For the fourth year, we're proud to bring you The Chronicle's annual special issue on the academic workplace, featuring the results of our Great Colleges to Work For survey. The 2011 survey is our largest ever, with 310 two- and four-year colleges taking part. That's up from 89 in 2008, when we started, and 275 last year.
The survey keeps growing because colleges want to know what makes a great workplace. This year, about 44,000 employees identified a variety of features that led them to agree with the statement: "All things considered, this is a great place to work." For some, it meant being given the resources and responsibility to do a good job; for others, it meant a clear understanding of how important their jobs are to the missions of their colleges, or the ability to maintain a solid balance between work and family life, or the availability of good professional-development programs.
We've identified 111 institutions that show excellence in at least one of 12 recognition categories for Great Colleges. We don't rank institutions but instead list them alphabetically. And in a series of articles, we explore four of those categories in detail: Confidence in Senior Leadership, Work/Life Balance, Professional/Career Development Programs, and, at two-year colleges, Teaching Environment. To encourage professional development, for example, colleges of various sizes have had great success with mentorship programs, creating "learning communities," and giving employees time off to attend professional courses.
Colleges that did well in many categories, indicating general excellence, are featured in the Honor Roll. It features the two- and four-year colleges cited in the most categories.
With The Chronicle's interactive tool, you can personalize your own Great Colleges list. You can home in on a particular category or size and find a wealth of details on each institution. You can also pick the categories that matter most to you and see which colleges excel in those areas.
This special issue does more than confer honors: It also looks, in depth, at the arc of a faculty career and the rewards and challenges at different stages. We profile three stages of the faculty life cycle—a junior professor searching for trusted mentors, a newly tenured professor taking on a leadership role, and a senior professor making the decision about when to retire. We also feature college administrators whose jobs require them to cover lots of ground—both physically and in terms of their responsibilities. And we've invited commentators to offer opinions on the future of collective bargaining, the generational gap in technology that has emerged on many campuses, and strategies for combining academic work and motherhood.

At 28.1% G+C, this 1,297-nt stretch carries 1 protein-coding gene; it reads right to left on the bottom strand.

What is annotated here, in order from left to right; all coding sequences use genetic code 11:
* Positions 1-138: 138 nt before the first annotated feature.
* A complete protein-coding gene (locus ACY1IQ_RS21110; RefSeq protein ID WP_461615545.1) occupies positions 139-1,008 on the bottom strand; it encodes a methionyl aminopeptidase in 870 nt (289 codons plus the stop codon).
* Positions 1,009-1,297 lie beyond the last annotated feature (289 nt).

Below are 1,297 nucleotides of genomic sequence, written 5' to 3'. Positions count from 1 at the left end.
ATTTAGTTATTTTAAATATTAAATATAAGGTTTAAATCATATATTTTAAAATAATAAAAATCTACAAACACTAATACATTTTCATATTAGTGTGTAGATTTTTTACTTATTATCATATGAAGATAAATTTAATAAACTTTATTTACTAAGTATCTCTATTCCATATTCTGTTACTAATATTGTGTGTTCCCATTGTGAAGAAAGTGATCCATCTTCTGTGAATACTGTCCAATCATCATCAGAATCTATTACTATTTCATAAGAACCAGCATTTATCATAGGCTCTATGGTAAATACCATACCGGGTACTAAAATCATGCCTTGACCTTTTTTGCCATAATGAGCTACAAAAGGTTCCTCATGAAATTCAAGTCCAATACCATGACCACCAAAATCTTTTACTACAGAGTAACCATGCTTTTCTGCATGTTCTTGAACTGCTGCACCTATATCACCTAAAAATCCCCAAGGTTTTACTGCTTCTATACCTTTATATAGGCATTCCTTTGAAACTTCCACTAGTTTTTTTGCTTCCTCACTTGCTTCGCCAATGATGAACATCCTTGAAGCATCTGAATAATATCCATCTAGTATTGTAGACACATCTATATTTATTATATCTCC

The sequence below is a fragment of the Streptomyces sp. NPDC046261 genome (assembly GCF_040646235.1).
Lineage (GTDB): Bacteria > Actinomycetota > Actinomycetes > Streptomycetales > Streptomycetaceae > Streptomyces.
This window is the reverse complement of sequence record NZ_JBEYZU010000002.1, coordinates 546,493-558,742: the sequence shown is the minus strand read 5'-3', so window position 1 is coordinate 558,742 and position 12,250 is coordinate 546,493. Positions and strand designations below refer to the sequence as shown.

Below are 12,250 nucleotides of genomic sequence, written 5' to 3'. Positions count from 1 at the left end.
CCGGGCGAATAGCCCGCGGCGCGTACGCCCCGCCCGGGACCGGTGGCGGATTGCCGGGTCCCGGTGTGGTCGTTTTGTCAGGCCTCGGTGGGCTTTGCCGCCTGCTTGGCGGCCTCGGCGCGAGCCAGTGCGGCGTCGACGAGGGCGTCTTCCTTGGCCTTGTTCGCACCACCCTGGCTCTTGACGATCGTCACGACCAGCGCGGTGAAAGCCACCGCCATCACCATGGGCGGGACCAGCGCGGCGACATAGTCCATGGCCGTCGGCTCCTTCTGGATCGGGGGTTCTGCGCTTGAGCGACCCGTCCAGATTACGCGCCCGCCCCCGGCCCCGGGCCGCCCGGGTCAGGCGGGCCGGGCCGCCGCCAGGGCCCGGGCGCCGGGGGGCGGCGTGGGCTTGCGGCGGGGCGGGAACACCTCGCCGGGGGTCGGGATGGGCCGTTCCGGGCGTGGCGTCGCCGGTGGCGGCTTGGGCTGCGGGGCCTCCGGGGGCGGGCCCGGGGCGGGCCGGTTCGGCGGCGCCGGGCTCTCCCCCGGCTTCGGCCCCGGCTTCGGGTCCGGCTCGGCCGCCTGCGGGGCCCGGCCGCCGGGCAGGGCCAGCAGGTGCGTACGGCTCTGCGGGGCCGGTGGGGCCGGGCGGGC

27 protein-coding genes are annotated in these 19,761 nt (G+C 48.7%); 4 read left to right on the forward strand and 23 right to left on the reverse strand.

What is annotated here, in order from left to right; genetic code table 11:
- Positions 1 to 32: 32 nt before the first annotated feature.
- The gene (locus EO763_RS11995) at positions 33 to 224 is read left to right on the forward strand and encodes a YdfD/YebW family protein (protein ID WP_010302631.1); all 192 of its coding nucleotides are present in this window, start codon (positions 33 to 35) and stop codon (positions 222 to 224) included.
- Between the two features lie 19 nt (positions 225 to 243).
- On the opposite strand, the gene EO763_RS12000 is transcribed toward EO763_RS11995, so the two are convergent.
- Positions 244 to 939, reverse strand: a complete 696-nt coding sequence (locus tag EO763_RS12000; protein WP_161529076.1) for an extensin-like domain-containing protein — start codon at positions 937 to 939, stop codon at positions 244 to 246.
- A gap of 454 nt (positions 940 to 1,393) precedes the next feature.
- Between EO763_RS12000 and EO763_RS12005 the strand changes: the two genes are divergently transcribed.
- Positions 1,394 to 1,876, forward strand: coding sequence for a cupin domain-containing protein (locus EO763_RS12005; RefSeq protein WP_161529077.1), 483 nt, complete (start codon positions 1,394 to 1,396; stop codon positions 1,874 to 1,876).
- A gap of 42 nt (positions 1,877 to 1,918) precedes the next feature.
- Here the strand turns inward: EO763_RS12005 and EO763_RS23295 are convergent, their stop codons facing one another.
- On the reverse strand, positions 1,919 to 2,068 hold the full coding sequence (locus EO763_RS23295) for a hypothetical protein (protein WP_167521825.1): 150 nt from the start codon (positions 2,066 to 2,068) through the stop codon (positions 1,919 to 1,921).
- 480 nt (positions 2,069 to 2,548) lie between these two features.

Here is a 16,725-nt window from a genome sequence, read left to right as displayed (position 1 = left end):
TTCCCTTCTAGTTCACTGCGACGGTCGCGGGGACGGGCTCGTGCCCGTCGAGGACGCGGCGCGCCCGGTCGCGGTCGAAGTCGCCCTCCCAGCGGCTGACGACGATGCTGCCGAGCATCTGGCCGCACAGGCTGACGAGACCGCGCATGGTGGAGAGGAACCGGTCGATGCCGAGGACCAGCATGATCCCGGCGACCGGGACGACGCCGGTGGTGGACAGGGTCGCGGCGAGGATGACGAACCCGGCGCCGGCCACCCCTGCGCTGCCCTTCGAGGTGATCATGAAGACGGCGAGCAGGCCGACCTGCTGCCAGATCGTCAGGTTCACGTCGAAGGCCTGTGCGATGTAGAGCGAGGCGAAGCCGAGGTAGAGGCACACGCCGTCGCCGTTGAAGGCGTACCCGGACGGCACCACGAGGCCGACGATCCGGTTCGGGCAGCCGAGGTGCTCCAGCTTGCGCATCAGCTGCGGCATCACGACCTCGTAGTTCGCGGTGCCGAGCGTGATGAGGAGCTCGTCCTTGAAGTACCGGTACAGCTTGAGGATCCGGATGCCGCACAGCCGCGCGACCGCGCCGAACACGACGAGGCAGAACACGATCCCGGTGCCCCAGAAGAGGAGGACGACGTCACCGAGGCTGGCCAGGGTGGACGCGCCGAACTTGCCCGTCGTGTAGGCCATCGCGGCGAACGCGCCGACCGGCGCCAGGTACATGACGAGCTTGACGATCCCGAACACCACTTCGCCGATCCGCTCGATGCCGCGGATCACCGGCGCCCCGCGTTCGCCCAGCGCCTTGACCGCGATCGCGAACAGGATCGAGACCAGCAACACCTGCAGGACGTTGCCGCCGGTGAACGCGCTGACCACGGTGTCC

Colleges clearly have their work cut out for them, and we hope to hear from even more of you for next year's Great Colleges survey. There is no cost to participate. For details please visit our registration Web site. Or send an e-mail message to the human-resources consulting firm that administers our program, ModernThink LLC, at email@example.com. You can also contact the senior editor who oversees the survey, Josh Fischman, at firstname.lastname@example.org, with questions or suggestions.
Putting this issue together calls for a team of talented Chronicle reporters, editors, and designers. To coordinate it, Josh was joined by Carolyn Mooney, senior editor for special sections. I hope you'll agree that they've put together a compelling package. It's one that we are always trying to improve, of course, and every year we make changes based on your suggestions. So please send your feedback to me at email@example.com—and enjoy the issue.
—Jeffrey J. Selingo, Editor